Hari Bai is a woman from the Scheduled Caste community, from the lowest rung of India’s caste system and traditionally excluded in society. Having also recently learned how to read, she fought against all odds to become a “mate” or a worksite supervisor under the world’s largest pay-for-work programme, the Mahatma Gandhi National Rural Employment Act (MGNREGA).
Now, she basks in the newfound respect she has gained from having attained a supervisory position.
“When I started going for the training, my husband was quite suspicious. But when he came to know about the benefits and its positive impact on our lives, he became more understanding,” says Hari Bai, who now works in Satavasa village of Lalitpur district, in the state of Uttar Pradesh.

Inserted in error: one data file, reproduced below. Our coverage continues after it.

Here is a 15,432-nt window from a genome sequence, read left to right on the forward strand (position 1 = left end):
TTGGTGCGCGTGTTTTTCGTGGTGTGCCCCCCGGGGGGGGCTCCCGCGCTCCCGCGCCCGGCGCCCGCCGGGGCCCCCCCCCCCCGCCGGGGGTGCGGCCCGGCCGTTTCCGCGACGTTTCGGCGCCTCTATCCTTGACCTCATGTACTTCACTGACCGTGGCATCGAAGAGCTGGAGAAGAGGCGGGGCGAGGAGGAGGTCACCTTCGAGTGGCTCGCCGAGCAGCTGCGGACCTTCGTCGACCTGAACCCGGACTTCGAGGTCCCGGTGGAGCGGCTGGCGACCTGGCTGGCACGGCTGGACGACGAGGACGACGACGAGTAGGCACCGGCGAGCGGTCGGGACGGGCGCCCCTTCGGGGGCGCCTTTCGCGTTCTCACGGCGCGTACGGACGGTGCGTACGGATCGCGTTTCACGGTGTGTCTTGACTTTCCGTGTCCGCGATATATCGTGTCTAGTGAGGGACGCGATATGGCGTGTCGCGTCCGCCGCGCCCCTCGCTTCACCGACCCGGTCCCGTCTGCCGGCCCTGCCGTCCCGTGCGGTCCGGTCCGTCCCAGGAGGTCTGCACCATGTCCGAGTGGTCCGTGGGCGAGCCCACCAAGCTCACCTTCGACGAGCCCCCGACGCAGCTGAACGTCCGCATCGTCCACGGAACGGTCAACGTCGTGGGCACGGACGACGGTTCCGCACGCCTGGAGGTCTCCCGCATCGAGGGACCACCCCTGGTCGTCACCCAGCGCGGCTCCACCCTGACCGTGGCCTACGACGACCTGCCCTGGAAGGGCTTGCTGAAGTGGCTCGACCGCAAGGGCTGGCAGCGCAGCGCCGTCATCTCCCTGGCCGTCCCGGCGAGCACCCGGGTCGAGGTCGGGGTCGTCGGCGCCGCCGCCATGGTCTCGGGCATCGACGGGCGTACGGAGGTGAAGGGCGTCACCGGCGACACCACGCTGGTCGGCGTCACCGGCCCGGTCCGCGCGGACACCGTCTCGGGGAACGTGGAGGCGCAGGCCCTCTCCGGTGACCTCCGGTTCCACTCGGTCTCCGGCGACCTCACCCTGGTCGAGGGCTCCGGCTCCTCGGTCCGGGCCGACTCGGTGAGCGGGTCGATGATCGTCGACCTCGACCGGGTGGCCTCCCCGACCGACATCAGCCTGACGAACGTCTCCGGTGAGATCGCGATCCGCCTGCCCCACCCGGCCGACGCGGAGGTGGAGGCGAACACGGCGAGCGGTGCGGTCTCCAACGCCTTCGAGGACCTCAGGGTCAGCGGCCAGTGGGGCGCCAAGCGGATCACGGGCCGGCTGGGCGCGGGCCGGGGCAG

The Government of India’s MGNREGA programme guarantees at least 100 days of employment a year for every adult member of a rural household willing to do unskilled manual work for the minimum wage of 120 Indian rupees (USD 2.00) per day. UN Women provides technical support for the popular programme, which mandates that one-third of those employed be women, and ensures their equal pay.
However, in many Indian states women’s participation in the programme is still low. In Uttar Pradesh, it is a mere 19 per cent (nationally, female participation is 56 per cent)."
Read article from UN Women.